It was good to hear those two whistling yesterday!
Curse or blessing, it's what you make it. Have you heard that before? This can be true if you have a transmission power line that goes through your property. You loose acreage on you property so you try to make it to your advantage. We use the area as a wildlife opening to plant cool and warm season crops for wildlife. Alabama Power has a program called "Wild Power" that helps off-set some of the cost for establishing these areas. It is a winning situation for both parties because they help with funding which helps the landowner and you help them by keeping the right-of-way accessible to the power company by plowing and bush hogging the right-of-way each year. This helps them by their not having to pay to keep the area open for access.
This plowed area has been planted in brown-top millet and chufa for wild turkeys.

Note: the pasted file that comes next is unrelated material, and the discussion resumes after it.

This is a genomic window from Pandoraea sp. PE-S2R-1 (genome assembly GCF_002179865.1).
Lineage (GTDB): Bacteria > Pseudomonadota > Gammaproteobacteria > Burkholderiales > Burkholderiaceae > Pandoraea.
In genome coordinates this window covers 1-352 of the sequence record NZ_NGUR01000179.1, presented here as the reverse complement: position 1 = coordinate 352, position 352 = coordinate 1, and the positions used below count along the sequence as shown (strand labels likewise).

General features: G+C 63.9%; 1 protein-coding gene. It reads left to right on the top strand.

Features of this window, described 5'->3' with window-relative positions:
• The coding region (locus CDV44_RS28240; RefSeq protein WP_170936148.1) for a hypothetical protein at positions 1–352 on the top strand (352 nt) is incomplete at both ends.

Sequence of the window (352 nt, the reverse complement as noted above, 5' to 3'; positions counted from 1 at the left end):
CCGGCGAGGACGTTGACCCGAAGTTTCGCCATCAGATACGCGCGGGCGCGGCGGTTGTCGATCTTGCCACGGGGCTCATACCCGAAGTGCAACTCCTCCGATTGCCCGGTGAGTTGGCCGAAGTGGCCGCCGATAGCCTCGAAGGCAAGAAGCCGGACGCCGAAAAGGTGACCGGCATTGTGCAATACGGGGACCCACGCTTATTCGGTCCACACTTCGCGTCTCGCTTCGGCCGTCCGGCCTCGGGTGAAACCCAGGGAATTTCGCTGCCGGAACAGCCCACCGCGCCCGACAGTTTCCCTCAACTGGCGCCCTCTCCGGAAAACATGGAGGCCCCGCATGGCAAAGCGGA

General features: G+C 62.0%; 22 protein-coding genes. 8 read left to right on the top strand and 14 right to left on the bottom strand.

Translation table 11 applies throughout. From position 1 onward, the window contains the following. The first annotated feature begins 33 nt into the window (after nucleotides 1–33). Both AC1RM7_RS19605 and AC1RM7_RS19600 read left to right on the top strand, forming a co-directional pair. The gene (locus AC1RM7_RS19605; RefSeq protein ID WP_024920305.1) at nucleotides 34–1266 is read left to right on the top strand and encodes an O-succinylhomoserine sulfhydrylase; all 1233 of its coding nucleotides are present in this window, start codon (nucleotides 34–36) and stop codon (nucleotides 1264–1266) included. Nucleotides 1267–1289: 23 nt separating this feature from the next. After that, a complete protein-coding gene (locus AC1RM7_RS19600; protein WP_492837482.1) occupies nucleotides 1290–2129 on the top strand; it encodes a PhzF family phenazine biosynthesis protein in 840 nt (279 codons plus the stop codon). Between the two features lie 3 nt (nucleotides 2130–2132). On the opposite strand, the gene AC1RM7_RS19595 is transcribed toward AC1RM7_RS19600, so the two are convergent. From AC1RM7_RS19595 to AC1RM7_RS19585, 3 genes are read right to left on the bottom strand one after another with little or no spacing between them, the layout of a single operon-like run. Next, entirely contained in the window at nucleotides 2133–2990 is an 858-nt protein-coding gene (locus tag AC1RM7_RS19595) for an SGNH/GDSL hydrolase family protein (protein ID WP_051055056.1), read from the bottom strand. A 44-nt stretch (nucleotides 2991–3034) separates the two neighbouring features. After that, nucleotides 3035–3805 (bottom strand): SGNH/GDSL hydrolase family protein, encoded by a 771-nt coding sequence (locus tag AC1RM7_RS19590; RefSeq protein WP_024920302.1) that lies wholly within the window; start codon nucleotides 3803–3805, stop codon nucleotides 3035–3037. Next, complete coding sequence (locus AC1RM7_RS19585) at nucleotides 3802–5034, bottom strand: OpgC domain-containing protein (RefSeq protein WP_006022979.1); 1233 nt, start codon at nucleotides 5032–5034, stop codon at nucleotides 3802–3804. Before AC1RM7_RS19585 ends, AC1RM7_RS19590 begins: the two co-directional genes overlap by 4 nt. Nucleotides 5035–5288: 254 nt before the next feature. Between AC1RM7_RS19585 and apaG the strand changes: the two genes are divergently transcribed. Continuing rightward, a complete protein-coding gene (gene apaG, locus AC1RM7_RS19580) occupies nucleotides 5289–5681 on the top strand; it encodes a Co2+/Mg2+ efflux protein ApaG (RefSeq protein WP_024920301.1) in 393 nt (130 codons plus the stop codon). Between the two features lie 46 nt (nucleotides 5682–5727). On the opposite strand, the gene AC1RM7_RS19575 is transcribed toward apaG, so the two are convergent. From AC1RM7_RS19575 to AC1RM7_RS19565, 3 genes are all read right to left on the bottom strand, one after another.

Tuesday, June 24, 2014
Friday, June 20, 2014
Monday, June 2, 2014
The answer is... in more ways than one. Below are two pictures made on the same day.
Can you guess which stand is seven years older than the other? The answer is: the top picture.
This stand has never had any management practices carried out on the property. The picture at the bottom has had prescribed fire run through it, at ten this stand was thinned with all wood being chipped on site, and now at fifteen it has been thinned again. Most of the wood was sold as pulpwood but there was some sold as chip-n-saw.
The stand can be walked through. The aesthetics is more pleasing. Wildlife love this stand because more sunlight can get to the forest floor. The more sunlight, the more food for wildlife.
Cutting timber in a managed way is nothing but profitable: financially, to wildlife and aesthetically.
Here you can see why we manage.
Tuesday, May 13, 2014
Friday, May 9, 2014